Categories: Programming, Testing & QA

Thought after Test Automation Day 2013

Henry Ford said “Obstacles are those frightful things you see when take your eyes off the goal.” After I’ve been to Test Automation Day last month I’m figuring out why industrializing testing doesn’t work. I try to put it in this negative perspective, because I think it works! But also when is it successful? A lot of times the remark from Ford is indeed the problem. People tend to see obstacles. Obstacles because of the thought that it’s not feasible to change something. They need to change. But that’s not an easy change.

After attending the #TAD2013 as it was on Twitter I saw a huge interest in better testing, faster testing, even cheaper testing by using tools to industrialize. Test automation has long been seen as an interesting option that can enable faster testing. it wasn’t always cheaper, especially the first time, but at least faster. As I see it it’ll enable better testing. “Better?” you may ask. Test automation itself doesn’t enable better testing, but by automating regression tests and simple work the tester can focus on other areas of the quality.

images

And isn’t that the goal? In the end all people involved in a project want to deliver a high quality product, not full of bugs. But they also tend to see the obstacles. I see them less and less. New tools are so well advanced and automation testers are becoming smarter and smarter that they enable us to look beyond the obstacles. I would like to say look over the obstacles.

At the Test Automation Day I learned some new things, but it also proved something I already know; test automation is here to stay. We don’t need to focus on the obstacles, but should focus on the goal.

Categories: Testing & QA

The Toyota Way: The need for doing it right the first time

After WWII Toyota started developing its Toyota Production System (TPS); which was identified as ‘Lean’ in the 1990s. Taiichi Ohno, Shigeo Shingo and Eiji Toyoda developed the system between 1948 and 1975. In the myth surrounding the system it was not inspired by the American automotive industry, but from a visit to American supermarkets, Ohno saw the supermarket as model for what he was trying to accomplish in the factor and perfect the Just-in-Time (JIT) production system. While accomplishing this low inventory levels were a key outcome of the TPS, and an important element of the philosophy behind its system is to work intelligently and eliminate waste so that only minimal inventory is needed.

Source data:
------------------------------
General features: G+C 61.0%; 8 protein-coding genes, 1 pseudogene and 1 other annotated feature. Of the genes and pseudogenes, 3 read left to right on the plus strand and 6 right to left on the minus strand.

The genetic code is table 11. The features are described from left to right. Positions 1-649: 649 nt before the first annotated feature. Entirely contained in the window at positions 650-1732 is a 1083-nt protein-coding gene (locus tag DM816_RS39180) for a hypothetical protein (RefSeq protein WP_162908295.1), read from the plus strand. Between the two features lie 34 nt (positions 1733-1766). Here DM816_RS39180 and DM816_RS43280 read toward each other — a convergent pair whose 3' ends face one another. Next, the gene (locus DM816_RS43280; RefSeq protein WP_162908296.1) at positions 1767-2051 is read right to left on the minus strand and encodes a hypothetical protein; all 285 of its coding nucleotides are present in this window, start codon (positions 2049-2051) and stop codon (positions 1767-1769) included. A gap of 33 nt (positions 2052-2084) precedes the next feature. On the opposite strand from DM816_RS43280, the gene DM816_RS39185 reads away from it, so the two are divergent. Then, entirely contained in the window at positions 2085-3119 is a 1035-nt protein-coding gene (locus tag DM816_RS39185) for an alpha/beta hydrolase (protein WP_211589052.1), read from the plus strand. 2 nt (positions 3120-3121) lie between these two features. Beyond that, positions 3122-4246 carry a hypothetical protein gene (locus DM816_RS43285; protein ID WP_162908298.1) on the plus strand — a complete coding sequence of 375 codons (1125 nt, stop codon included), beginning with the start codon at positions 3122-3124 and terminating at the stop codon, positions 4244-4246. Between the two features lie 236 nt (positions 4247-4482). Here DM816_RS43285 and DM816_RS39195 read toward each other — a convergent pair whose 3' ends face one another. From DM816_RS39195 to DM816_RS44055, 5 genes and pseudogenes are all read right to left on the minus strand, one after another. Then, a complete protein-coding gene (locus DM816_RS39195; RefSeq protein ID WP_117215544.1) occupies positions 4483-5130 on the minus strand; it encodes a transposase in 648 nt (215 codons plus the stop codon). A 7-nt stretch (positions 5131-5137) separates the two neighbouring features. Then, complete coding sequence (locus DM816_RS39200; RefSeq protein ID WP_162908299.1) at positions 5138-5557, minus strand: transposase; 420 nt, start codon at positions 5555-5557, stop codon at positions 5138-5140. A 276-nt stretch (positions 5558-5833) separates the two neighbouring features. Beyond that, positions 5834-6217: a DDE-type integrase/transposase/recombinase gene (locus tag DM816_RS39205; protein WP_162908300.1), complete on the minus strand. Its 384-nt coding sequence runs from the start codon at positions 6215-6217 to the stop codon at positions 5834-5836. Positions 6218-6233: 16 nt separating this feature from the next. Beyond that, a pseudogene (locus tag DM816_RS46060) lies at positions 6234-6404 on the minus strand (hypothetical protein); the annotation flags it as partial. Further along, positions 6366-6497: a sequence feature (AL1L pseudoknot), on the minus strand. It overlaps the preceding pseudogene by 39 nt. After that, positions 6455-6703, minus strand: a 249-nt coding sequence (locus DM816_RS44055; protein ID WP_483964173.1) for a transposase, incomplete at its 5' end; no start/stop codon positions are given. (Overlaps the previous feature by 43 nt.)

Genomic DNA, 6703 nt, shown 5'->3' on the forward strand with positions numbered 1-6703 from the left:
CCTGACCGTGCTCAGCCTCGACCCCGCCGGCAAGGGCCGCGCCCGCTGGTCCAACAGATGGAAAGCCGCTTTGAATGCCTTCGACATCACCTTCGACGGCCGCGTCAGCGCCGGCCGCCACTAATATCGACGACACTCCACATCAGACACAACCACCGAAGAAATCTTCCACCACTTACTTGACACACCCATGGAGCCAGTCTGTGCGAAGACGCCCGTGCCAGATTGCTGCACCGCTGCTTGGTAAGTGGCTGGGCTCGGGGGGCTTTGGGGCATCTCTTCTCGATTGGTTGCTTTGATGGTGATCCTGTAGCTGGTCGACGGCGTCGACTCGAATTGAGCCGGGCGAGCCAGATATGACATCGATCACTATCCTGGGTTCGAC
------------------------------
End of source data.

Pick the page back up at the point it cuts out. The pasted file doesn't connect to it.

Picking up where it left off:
As TPS and Lean have their own principles as outlined by Toyota:

  • Long-term Philosophy
  • Right process will produce the right results
  • Value to organization by developing people
  • Solving root problems drives organizational learning

As these principles were summed up and published by Toyota in 2001, by naming it “The Toyota Way 2001”. It consists the above named principles in two key areas: Continuous Improvement, and Respect for People.

the-toyota-way

The principles for a continuous improvement include establishing a long-term vision, working on challenges, continual innovation, and going to the source of the issue or problem. The principles relating to respect for people include ways of building respect and teamwork. When looking at the ALM all these principles come together in the ‘first time right’ approach already mentioned. And from Toyota’s view they were outlined as followed:

  • The right process will produce the right results
    • Create continuous process flow to bring problems to the surface.
    • Use the ‘pull’ system to avoid overproduction (kanban)
    • Level out the workload (heijunka).
    • Build a culture of stopping to fix problems, to get quality right from the first (jidoka)
  • Continuously solving root problems drives organizational learning
    • Go and see for yourself to thoroughly understand the situation (Genchi Genbutsu);
    • Make decisions slowly by consensus, thoroughly considering all options (nemawashi); implement decisions rapidly;
    • Become a learning organization through relentless reflection (hansei) and continuous improvement (kaizen).